(02:07:10):
polling community trying to figure out how to improve, and
twenty twenty two's polls were more accurate than any election
since nineteen ninety eight, with almost no bias towards either party.
So that is a good side in terms of the
accuracy of polls.

Speaker 2 (02:07:29):
This not being nonsense, Yeah.

Speaker 7 (02:07:31):
Correct, So a poster named Nathaniel Rackitch said, quote, polls
true utility isn't telling us who will win, but rather
in roughly how close a race is and therefore how
confident we should be in the outcome. Historically, candidate's leading
polls by at least twenty points have won in ninety
nine percent of the time, but candidate's leading polls may
less than three points have won just fifty five percent
of the time. Unquote, And that kind of lines up

(02:07:54):
with our current situation, right, Biden was even though the
polls were slightly skewed towards Biden in twenty twenty, he
was so far ahead that most of the polls in
terms of saying who would win, we're still correct because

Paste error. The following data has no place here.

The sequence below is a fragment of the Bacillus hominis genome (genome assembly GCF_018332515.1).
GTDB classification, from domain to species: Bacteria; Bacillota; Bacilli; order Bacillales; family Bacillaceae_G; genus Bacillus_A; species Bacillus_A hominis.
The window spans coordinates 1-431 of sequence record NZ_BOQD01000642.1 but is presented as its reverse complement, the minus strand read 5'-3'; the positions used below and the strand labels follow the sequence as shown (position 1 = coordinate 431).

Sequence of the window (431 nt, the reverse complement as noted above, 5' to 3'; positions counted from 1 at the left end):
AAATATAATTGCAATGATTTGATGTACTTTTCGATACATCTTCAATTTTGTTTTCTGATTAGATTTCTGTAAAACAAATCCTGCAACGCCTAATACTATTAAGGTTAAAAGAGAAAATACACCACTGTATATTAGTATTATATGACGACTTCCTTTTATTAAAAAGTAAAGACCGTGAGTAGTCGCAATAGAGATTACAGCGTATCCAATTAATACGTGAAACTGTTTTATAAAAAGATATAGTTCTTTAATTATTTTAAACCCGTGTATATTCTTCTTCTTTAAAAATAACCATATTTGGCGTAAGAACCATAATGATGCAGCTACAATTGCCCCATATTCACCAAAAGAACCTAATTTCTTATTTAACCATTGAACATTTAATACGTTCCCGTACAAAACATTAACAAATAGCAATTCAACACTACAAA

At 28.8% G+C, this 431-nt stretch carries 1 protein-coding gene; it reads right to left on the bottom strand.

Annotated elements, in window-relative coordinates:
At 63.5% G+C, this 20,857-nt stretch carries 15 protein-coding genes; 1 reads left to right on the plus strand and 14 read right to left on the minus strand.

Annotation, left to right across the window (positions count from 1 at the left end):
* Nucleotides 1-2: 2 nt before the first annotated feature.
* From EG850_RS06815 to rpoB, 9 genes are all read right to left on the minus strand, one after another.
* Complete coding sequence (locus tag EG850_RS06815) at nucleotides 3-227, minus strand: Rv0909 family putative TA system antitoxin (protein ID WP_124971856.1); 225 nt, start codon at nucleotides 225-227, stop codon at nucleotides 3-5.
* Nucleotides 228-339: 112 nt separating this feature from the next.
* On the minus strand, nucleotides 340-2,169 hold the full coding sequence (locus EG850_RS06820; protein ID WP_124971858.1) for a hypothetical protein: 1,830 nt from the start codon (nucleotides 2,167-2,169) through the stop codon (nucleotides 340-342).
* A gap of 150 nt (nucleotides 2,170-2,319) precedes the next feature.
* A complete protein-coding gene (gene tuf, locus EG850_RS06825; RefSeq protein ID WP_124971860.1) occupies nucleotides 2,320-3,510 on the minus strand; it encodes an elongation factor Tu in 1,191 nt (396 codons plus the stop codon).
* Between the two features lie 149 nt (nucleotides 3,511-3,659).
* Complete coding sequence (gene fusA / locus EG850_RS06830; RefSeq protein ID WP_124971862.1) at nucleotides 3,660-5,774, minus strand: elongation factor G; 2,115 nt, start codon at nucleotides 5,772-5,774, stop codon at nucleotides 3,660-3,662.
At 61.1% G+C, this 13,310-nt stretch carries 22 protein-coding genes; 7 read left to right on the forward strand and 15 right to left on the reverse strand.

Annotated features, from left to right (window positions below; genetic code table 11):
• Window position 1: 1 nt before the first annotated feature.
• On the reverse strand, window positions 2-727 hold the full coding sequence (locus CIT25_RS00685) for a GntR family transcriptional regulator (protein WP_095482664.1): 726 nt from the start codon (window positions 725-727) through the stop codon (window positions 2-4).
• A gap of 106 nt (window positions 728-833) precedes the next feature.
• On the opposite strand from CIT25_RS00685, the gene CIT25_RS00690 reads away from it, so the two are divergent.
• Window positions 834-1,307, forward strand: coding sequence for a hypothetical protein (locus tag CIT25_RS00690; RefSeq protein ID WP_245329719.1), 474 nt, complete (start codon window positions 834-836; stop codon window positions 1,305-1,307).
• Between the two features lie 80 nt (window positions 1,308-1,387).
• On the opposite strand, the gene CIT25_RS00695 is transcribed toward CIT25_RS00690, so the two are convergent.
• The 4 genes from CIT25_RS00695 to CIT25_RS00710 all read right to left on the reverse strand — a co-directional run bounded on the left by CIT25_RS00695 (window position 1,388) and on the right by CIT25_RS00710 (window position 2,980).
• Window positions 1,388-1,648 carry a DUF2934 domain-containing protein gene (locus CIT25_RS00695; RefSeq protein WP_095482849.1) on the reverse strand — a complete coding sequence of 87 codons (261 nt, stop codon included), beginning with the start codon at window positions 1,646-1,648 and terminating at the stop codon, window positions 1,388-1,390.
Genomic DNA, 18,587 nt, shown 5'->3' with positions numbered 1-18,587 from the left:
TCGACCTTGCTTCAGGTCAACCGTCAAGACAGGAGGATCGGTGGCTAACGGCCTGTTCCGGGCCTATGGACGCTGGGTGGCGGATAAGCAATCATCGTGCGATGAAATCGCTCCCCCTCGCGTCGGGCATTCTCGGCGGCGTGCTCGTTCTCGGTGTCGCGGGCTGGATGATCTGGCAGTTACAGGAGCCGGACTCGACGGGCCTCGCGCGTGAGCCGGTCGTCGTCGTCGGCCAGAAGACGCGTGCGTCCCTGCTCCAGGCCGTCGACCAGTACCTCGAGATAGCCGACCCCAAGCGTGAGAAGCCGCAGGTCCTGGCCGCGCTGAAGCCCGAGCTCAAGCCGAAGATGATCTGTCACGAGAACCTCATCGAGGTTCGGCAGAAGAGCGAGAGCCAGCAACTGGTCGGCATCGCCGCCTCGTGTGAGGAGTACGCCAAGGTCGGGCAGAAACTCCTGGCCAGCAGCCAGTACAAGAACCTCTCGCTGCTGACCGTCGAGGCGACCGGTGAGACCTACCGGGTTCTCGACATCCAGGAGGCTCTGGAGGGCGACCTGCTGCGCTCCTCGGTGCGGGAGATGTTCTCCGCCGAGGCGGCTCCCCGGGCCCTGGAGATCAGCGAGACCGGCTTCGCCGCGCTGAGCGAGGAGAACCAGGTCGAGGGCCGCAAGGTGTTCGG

Biden was just so far ahead this time. That will
not be the case. That's not that's not what the
polls are going to say. The polls are going to
show this being a much closer race, and that I
think that is what it's going to be come come November.

(02:08:15):
So yeah, that's kind of that's kind of the low
down of the current the current polling situation. I'll be
curious to see, you know, what the numbers are post
debate and especially after the sentencing in July.

Speaker 2 (02:08:27):
Yeah, we'll see. And I should note that Nate Silver
just released his official forecast today and it's it's almost
the opposite of that. We're German Man, who gave Biden